Because of the 2 ¼" of aerogel (also available in 4") the transmitted light is diffused in all directions, to distant corners of the room , eliminating the sharp glare that occurs when sun shines through a regular skylight. It must be noted that, also as a result of the aerogel, the visible light transmittance is reduced.
    For an installation such as a cathedral ceiling there would be no shaft to block the diffused light. But, if installed at the top of a shaft, the glare of the incoming light would be eliminated but the advantage of the diffused light reaching the corners of the room would be lost.
    In my opinion, there would be little or no disadvantage, and probably an advantage, to installing this type of skylight on the sunny side of a roof.

    Also please note I have no practical building experience. I have neither installed nor used the skylight I noted above, though I have seen a Kalwall aerogel skylight in use in a commercial setting. I do believe that the one that I indicated above could have a good residential use in the right application. I just wanted to bring it to the attention of GBA readers. There are other shapes (pyramidal & domes) and many sizes available but they would have very limited residential appeal.

    I have three regular skylights in my current home and they provide much needed light in what would otherwise be darkish areas. There is however much glare when the sun comes directly in; gentle but cool downdrafts occur directly under the skylight shafts (actually kind of nice for sleeping under the one directly over the bed); occasional condensate drips on very cold nights; and they are undoubtedly energy sinks. I believe the Kalwall would maximize the benefits of skylights while minimizing their liabilities.

    I'd like to hear Dr. Bales opinion.

    Note: Because my circumstances would've required a lengthy skylight shaft, I ultimately elected to use two appropriately spaced commercial 22" solar tubes.

  6. User avater
    Stephen Sheehy | | #6

    skylights as an early warning signal
    I was happily sleeping when awakened by a bright, flickering light shining through the skylight above my bed. If it had been the house on fire, it would have saved my life. As it was, I got to see the Northern Lights:-)

  7. User avater
    Jim Baerg | | #7

    Solar Tubes?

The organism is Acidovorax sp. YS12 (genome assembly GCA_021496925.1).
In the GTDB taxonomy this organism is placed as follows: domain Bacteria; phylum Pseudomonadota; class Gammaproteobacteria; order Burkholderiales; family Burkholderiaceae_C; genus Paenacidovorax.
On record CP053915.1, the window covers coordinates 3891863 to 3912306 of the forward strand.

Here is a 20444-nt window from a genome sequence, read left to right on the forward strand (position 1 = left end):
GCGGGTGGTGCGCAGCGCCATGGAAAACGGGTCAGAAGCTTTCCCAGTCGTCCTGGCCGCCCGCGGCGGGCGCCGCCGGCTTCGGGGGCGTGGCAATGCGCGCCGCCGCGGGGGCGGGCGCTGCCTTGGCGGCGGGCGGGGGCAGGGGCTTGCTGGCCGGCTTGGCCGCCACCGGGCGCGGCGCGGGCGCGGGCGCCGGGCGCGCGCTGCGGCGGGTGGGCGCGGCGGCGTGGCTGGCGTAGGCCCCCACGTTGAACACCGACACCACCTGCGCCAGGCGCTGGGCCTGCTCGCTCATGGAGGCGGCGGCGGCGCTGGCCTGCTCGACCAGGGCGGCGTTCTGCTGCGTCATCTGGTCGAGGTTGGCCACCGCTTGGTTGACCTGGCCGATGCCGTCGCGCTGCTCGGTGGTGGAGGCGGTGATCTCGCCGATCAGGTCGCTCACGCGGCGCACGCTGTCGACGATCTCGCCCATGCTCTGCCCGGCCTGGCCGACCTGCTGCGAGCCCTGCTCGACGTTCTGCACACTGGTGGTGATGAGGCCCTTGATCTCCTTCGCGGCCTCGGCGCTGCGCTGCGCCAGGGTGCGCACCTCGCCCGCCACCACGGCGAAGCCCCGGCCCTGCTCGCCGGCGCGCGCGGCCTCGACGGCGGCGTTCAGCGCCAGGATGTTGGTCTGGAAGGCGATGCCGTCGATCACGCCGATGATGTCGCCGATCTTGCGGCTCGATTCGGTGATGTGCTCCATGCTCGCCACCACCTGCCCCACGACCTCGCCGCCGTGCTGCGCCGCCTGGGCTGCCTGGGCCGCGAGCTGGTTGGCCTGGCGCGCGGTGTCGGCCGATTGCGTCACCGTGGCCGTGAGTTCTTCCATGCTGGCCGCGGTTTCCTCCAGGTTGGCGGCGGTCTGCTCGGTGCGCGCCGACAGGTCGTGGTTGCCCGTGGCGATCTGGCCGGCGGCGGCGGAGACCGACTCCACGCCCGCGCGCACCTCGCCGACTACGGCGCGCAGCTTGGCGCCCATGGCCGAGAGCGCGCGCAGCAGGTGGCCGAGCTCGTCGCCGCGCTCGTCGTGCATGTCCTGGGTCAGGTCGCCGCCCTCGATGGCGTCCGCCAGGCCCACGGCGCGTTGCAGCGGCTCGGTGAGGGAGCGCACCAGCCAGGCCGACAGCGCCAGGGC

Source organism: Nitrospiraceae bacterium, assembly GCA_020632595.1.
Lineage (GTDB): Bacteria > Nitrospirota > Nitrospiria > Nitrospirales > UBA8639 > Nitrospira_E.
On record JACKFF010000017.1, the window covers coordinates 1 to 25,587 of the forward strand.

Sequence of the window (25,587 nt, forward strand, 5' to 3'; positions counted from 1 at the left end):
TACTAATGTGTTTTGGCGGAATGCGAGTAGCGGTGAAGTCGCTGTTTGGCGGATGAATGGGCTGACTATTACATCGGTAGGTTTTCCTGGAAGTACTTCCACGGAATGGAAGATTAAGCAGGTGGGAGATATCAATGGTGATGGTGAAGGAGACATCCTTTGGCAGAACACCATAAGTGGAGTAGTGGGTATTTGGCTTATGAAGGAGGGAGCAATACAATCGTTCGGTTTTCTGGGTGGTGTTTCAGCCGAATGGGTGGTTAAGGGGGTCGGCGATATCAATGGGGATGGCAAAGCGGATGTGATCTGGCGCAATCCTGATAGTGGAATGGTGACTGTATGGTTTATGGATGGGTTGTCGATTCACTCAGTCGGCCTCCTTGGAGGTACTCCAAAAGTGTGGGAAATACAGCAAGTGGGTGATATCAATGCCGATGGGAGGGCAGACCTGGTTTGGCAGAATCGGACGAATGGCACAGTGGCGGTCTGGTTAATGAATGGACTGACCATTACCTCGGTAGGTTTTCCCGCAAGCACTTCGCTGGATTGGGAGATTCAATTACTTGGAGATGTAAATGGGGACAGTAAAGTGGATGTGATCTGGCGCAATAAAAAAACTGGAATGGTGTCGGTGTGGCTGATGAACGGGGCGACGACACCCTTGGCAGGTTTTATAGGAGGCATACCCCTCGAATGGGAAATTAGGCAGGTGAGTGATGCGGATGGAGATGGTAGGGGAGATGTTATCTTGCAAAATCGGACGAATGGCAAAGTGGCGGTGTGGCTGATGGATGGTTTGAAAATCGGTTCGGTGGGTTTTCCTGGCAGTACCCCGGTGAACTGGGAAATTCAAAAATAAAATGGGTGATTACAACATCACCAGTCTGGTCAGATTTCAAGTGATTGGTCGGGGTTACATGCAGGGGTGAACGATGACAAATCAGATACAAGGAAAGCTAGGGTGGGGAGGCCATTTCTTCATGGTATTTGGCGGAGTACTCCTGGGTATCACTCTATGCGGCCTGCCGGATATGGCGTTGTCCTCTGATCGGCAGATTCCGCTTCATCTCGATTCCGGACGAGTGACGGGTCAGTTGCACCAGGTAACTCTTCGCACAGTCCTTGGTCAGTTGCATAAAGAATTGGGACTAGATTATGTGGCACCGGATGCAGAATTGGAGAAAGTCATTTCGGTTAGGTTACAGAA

Maybe you could discuss Solar Tubes too. They often seem over sold.

  8. Doug McEvers | | #8

    In praise of skylights
    I have used many skylights in a number of building projects and never had a negative result. Make sure you choose a skylight with a quality flashing system such as Velux. I have never had a skylight leak, and have reroofed around existing skylights with great success. I use some ice and water shield as a sort of subflashing when roofing around skylights and this works well. Skylight shafts in truss rafter roofs can be insulated with several layers of rigid foam right to the bottom side of the roof sheathing. This forms a highly insulated and airtight shaft.

    On the energy side:

    Will the skylight replace some electrical lighting use during the year? I have installed skylights in homes and they have been transformational in terms of natural lighting. I like operating skylights that can be opened in the summer to provide a stack effect cooling that will only come with skylights. This takes the heat right off the ceiling and allows cooler air to flow in lower in the building envelope.

  9. Malcolm Taylor | | #9

    You are right. Light from above can often really transform a space. The question becomes are skylights better than roof lanterns or monitors at doing this?

  10. James Morgan | | #10

    'Solar Tubes'
    Definitely oversold. They can give useful light in a room totally without windows like a walkin closet but a simple LED fixture would be far more energy efficient. The tube is a 24/7 heat transfer mechanism which gives no light at night and light you won't be using most of the day. The LED burns a few watts only when you need it.